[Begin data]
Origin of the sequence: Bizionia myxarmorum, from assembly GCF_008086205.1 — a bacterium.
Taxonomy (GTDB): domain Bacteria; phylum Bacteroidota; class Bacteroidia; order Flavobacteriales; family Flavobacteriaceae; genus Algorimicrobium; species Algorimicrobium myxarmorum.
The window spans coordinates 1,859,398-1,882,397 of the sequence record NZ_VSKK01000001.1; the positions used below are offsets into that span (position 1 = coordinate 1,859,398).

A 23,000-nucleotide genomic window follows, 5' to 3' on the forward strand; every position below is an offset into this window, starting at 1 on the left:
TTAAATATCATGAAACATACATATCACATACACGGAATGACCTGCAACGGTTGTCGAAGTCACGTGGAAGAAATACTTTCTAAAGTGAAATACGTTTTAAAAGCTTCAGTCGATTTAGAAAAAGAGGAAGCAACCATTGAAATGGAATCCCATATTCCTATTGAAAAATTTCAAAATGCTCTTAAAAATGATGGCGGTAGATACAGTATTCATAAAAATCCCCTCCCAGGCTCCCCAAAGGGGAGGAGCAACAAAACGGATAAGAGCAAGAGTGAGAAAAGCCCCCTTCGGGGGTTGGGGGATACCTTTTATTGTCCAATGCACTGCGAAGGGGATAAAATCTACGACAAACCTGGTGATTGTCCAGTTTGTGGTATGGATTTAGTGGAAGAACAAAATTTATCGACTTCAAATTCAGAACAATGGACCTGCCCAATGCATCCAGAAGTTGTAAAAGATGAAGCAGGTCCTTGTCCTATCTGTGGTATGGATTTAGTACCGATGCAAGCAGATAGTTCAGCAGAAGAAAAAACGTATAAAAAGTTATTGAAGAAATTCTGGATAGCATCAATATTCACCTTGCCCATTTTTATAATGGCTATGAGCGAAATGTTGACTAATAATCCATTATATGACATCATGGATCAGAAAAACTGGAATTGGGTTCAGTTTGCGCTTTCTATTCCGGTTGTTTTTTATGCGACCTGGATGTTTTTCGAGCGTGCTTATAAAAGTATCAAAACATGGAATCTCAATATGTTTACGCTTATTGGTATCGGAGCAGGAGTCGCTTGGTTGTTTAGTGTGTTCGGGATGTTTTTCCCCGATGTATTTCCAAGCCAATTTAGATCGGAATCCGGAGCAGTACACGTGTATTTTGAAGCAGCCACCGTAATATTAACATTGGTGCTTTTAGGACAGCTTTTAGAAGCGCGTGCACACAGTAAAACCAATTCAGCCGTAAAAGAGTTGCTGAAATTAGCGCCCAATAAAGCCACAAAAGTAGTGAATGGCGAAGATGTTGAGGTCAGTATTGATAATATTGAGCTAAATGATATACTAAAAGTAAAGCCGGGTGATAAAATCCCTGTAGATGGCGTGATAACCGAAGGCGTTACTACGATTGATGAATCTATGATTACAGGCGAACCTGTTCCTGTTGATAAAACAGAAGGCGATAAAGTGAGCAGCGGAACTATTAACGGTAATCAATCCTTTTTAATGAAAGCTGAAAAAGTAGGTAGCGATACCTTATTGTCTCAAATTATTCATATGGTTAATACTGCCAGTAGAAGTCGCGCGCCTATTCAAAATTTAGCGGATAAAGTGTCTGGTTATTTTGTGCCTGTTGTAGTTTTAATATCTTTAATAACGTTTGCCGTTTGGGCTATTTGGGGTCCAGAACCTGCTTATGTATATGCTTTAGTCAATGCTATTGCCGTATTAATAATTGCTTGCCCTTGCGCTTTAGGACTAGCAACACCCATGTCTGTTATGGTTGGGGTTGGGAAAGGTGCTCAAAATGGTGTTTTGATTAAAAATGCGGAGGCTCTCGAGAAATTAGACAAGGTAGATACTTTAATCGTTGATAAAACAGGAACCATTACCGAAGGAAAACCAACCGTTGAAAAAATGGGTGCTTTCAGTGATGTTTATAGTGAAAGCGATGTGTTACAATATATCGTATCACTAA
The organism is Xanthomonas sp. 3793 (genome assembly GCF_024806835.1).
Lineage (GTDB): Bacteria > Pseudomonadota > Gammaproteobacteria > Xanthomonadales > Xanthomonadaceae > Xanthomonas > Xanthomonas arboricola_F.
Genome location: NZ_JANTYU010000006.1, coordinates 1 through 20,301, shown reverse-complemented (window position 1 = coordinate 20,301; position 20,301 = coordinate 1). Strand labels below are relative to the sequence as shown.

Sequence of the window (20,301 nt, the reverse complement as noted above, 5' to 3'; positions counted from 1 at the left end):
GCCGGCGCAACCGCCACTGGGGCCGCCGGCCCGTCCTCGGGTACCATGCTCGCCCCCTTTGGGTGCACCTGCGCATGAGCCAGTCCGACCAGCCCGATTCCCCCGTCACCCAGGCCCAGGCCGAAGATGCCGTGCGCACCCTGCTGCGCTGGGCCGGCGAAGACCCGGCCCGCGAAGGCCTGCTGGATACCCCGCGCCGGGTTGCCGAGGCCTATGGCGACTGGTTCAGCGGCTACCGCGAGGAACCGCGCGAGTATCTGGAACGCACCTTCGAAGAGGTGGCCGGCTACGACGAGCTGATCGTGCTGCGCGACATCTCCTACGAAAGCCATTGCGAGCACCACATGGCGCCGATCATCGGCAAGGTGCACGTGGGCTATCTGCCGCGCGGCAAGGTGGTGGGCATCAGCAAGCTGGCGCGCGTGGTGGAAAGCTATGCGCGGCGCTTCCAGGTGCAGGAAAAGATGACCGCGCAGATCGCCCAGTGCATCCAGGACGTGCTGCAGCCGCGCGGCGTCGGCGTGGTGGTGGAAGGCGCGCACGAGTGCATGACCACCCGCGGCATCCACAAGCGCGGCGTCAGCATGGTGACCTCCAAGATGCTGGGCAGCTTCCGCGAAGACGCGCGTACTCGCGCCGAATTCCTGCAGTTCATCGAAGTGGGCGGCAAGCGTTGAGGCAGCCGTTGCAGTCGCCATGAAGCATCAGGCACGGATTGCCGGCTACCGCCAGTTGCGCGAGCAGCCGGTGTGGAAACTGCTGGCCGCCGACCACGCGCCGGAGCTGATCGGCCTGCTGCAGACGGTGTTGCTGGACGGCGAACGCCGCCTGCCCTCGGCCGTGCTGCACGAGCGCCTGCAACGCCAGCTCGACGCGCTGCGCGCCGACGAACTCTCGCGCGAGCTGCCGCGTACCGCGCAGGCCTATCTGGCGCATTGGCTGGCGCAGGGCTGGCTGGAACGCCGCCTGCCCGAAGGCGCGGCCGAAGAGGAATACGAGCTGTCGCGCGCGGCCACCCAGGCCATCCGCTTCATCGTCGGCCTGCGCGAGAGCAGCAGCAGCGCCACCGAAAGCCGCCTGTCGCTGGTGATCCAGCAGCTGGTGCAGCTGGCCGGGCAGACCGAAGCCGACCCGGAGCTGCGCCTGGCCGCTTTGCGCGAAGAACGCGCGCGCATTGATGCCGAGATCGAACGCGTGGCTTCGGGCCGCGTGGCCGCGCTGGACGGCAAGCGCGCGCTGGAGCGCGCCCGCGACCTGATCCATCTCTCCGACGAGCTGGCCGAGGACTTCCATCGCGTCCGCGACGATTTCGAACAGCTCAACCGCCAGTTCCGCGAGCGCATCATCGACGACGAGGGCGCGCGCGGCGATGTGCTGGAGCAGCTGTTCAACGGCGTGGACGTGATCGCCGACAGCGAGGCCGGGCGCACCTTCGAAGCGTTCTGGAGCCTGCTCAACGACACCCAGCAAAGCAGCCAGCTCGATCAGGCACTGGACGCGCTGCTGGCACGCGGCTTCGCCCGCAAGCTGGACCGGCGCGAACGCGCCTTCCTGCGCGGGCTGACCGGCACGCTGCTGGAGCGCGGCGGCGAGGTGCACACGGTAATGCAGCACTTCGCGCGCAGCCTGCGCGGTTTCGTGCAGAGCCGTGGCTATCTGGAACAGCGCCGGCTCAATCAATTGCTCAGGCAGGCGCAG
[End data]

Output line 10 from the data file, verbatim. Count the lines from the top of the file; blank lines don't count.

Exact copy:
GCCGGCGCAACCGCCACTGGGGCCGCCGGCCCGTCCTCGGGTACCATGCTCGCCCCCTTTGGGTGCACCTGCGCATGAGCCAGTCCGACCAGCCCGATTCCCCCGTCACCCAGGCCCAGGCCGAAGATGCCGTGCGCACCCTGCTGCGCTGGGCCGGCGAAGACCCGGCCCGCGAAGGCCTGCTGGATACCCCGCGCCGGGTTGCCGAGGCCTATGGCGACTGGTTCAGCGGCTACCGCGAGGAACCGCGCGAGTATCTGGAACGCACCTTCGAAGAGGTGGCCGGCTACGACGAGCTGATCGTGCTGCGCGACATCTCCTACGAAAGCCATTGCGAGCACCACATGGCGCCGATCATCGGCAAGGTGCACGTGGGCTATCTGCCGCGCGGCAAGGTGGTGGGCATCAGCAAGCTGGCGCGCGTGGTGGAAAGCTATGCGCGGCGCTTCCAGGTGCAGGAAAAGATGACCGCGCAGATCGCCCAGTGCATCCAGGACGTGCTGCAGCCGCGCGGCGTCGGCGTGGTGGTGGAAGGCGCGCACGAGTGCATGACCACCCGCGGCATCCACAAGCGCGGCGTCAGCATGGTGACCTCCAAGATGCTGGGCAGCTTCCGCGAAGACGCGCGTACTCGCGCCGAATTCCTGCAGTTCATCGAAGTGGGCGGCAAGCGTTGAGGCAGCCGTTGCAGTCGCCATGAAGCATCAGGCACGGATTGCCGGCTACCGCCAGTTGCGCGAGCAGCCGGTGTGGAAACTGCTGGCCGCCGACCACGCGCCGGAGCTGATCGGCCTGCTGCAGACGGTGTTGCTGGACGGCGAACGCCGCCTGCCCTCGGCCGTGCTGCACGAGCGCCTGCAACGCCAGCTCGACGCGCTGCGCGCCGACGAACTCTCGCGCGAGCTGCCGCGTACCGCGCAGGCCTATCTGGCGCATTGGCTGGCGCAGGGCTGGCTGGAACGCCGCCTGCCCGAAGGCGCGGCCGAAGAGGAATACGAGCTGTCGCGCGCGGCCACCCAGGCCATCCGCTTCATCGTCGGCCTGCGCGAGAGCAGCAGCAGCGCCACCGAAAGCCGCCTGTCGCTGGTGATCCAGCAGCTGGTGCAGCTGGCCGGGCAGACCGAAGCCGACCCGGAGCTGCGCCTGGCCGCTTTGCGCGAAGAACGCGCGCGCATTGATGCCGAGATCGAACGCGTGGCTTCGGGCCGCGTGGCCGCGCTGGACGGCAAGCGCGCGCTGGAGCGCGCCCGCGACCTGATCCATCTCTCCGACGAGCTGGCCGAGGACTTCCATCGCGTCCGCGACGATTTCGAACAGCTCAACCGCCAGTTCCGCGAGCGCATCATCGACGACGAGGGCGCGCGCGGCGATGTGCTGGAGCAGCTGTTCAACGGCGTGGACGTGATCGCCGACAGCGAGGCCGGGCGCACCTTCGAAGCGTTCTGGAGCCTGCTCAACGACACCCAGCAAAGCAGCCAGCTCGATCAGGCACTGGACGCGCTGCTGGCACGCGGCTTCGCCCGCAAGCTGGACCGGCGCGAACGCGCCTTCCTGCGCGGGCTGACCGGCACGCTGCTGGAGCGCGGCGGCGAGGTGCACACGGTAATGCAGCACTTCGCGCGCAGCCTGCGCGGTTTCGTGCAGAGCCGTGGCTATCTGGAACAGCGCCGGCTCAATCAATTGCTCAGGCAGGCGCAG